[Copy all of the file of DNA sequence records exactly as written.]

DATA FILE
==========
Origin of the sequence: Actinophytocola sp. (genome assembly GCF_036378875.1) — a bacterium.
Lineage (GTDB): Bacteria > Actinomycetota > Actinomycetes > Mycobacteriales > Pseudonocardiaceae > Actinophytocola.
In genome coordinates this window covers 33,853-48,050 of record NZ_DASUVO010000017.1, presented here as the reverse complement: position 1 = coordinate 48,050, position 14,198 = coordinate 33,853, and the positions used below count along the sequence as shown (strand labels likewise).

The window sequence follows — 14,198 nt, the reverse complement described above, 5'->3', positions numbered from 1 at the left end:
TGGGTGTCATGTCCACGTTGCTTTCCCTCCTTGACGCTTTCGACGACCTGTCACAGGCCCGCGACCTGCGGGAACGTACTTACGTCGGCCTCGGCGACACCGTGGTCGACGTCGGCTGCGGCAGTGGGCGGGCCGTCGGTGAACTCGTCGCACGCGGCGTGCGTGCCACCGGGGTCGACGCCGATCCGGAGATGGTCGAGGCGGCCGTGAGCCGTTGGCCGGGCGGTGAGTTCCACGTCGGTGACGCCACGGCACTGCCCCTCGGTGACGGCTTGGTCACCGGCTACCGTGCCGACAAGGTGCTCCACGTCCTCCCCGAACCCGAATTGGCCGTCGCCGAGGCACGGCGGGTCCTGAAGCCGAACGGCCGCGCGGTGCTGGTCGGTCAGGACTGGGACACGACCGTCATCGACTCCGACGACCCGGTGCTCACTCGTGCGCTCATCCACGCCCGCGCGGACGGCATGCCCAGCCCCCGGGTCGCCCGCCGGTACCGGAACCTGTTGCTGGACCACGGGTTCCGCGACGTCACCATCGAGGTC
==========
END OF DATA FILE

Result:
Origin of the sequence: Actinophytocola sp. (genome assembly GCF_036378875.1) — a bacterium.
Lineage (GTDB): Bacteria > Actinomycetota > Actinomycetes > Mycobacteriales > Pseudonocardiaceae > Actinophytocola.
In genome coordinates this window covers 33,853-48,050 of record NZ_DASUVO010000017.1, presented here as the reverse complement: position 1 = coordinate 48,050, position 14,198 = coordinate 33,853, and the positions used below count along the sequence as shown (strand labels likewise).

The window sequence follows — 14,198 nt, the reverse complement described above, 5'->3', positions numbered from 1 at the left end:
TGGGTGTCATGTCCACGTTGCTTTCCCTCCTTGACGCTTTCGACGACCTGTCACAGGCCCGCGACCTGCGGGAACGTACTTACGTCGGCCTCGGCGACACCGTGGTCGACGTCGGCTGCGGCAGTGGGCGGGCCGTCGGTGAACTCGTCGCACGCGGCGTGCGTGCCACCGGGGTCGACGCCGATCCGGAGATGGTCGAGGCGGCCGTGAGCCGTTGGCCGGGCGGTGAGTTCCACGTCGGTGACGCCACGGCACTGCCCCTCGGTGACGGCTTGGTCACCGGCTACCGTGCCGACAAGGTGCTCCACGTCCTCCCCGAACCCGAATTGGCCGTCGCCGAGGCACGGCGGGTCCTGAAGCCGAACGGCCGCGCGGTGCTGGTCGGTCAGGACTGGGACACGACCGTCATCGACTCCGACGACCCGGTGCTCACTCGTGCGCTCATCCACGCCCGCGCGGACGGCATGCCCAGCCCCCGGGTCGCCCGCCGGTACCGGAACCTGTTGCTGGACCACGGGTTCCGCGACGTCACCATCGAGGTC